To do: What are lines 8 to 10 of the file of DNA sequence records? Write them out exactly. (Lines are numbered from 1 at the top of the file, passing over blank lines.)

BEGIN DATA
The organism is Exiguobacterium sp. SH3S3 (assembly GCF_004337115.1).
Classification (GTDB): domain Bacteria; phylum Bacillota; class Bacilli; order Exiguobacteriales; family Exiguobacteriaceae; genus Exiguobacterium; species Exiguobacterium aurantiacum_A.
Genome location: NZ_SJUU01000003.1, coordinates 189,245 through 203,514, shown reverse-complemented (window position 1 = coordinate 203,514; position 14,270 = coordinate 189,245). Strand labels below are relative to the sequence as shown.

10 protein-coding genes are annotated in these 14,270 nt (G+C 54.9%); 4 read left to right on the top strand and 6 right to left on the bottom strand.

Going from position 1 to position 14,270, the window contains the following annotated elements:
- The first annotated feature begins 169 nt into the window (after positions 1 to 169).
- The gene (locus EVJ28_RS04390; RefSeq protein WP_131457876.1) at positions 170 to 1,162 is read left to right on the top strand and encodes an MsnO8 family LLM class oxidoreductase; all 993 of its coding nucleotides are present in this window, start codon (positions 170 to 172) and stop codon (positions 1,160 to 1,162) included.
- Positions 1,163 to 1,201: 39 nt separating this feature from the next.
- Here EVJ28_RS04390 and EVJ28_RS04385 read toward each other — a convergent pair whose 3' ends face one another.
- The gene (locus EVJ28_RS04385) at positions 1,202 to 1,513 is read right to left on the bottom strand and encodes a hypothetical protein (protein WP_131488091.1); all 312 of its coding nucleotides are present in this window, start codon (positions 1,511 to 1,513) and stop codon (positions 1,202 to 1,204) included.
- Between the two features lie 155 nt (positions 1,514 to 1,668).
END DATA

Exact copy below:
- Positions 1,163 to 1,201: 39 nt separating this feature from the next.
- Here EVJ28_RS04390 and EVJ28_RS04385 read toward each other — a convergent pair whose 3' ends face one another.
- The gene (locus EVJ28_RS04385) at positions 1,202 to 1,513 is read right to left on the bottom strand and encodes a hypothetical protein (protein WP_131488091.1); all 312 of its coding nucleotides are present in this window, start codon (positions 1,511 to 1,513) and stop codon (positions 1,202 to 1,204) included.